67 Days to a Family’s Self-Destruction
Big Sky Publishing, Australia , 2021
Shattered is a raw, honest account of the coming together of three tragedies in Travis Winks’ family life – events which are interconnected and which resulted in the shooting death of one family member, the attempted suicide of another and the imprisonment of a third.
Told with a sharp sense of immediacy, this history is broken into the separate stories of his sister Amy, his brother Trent and his father Russell.
The account explores the effects of long-term domestic abuse including coercive control, of depression, of the demands our society places on men to be strong and silent, and of the explosive potential of emotional stress. The author includes many direct conversations which forcefully convey the drama of this time, sometimes through their emotional tone and sometimes through a certain banality which so aptly speaks of real life.
Letters from Amy whilst in prison and experiences of the family as they attempt to support her highlight the deficits of the prison and justice system in Queensland and the law generally in relation to domestic abuse. Trent’s separation from everyone and everything he holds dear, his children and his work, lead to isolation and his descent into severe depression.
Russell, a caring and hard-working father, is determined to help his children in their times of need. He sets about this task with energy and positivity but is ground down by systemic barriers and becomes deeply and irrevocably frustrated and angry.
While the individual events and their convergence in Travis’s family are unique, they are also highly relatable for the reader in some measure. Most families go through times of crisis, dysfunction and despair and thus Shattered becomes a story for all of us.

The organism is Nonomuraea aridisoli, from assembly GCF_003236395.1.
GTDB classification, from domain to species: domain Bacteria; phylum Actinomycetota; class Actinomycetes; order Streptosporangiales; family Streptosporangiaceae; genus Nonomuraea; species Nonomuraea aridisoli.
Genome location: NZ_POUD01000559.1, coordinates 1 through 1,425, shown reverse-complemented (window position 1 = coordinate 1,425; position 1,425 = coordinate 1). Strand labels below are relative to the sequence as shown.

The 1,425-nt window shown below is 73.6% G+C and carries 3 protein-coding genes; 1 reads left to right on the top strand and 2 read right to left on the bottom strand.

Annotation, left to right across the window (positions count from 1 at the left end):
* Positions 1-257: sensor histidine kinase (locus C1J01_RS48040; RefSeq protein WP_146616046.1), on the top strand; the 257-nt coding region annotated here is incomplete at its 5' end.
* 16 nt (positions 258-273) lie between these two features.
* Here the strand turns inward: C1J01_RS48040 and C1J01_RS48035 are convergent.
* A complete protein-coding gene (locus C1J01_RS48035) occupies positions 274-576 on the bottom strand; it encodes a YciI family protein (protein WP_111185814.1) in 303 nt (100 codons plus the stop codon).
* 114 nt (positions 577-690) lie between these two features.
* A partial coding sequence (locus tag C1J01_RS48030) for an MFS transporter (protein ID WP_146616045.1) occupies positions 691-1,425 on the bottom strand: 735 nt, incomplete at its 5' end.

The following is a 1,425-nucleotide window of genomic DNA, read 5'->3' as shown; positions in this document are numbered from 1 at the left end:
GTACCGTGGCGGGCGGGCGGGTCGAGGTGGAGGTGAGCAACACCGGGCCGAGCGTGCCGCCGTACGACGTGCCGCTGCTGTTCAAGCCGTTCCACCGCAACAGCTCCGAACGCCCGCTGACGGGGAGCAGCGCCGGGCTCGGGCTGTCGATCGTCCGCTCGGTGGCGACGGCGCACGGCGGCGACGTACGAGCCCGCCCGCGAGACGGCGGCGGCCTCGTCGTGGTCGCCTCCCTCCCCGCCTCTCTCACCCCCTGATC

The author has a didactic purpose beyond simply sharing his own experiences. He clearly wants us to mind our own communications with family and friends, to hold our loved ones dear and close, and to make sure that we ourselves are alert to the warning signs in such situations – perhaps therefore enabling better outcomes than he writes about here.
Travis Winks works in radio and, with his journalist background, demonstrates his well-honed skill in succinctly making his points and telling his story. He portrays his characters with sharp clarity for the reader – yes, they are real and they feel that way.
While there is a heavy load of grief in this book, there is also hope. The loyalty and love for family shown both by the author and other members of the family serve to remind us of what is important. This is a book from which we can all learn – a tough but worthy read.
Thank you to Big Sky Publishing for the review copy and to Travis for such a forthright conversation.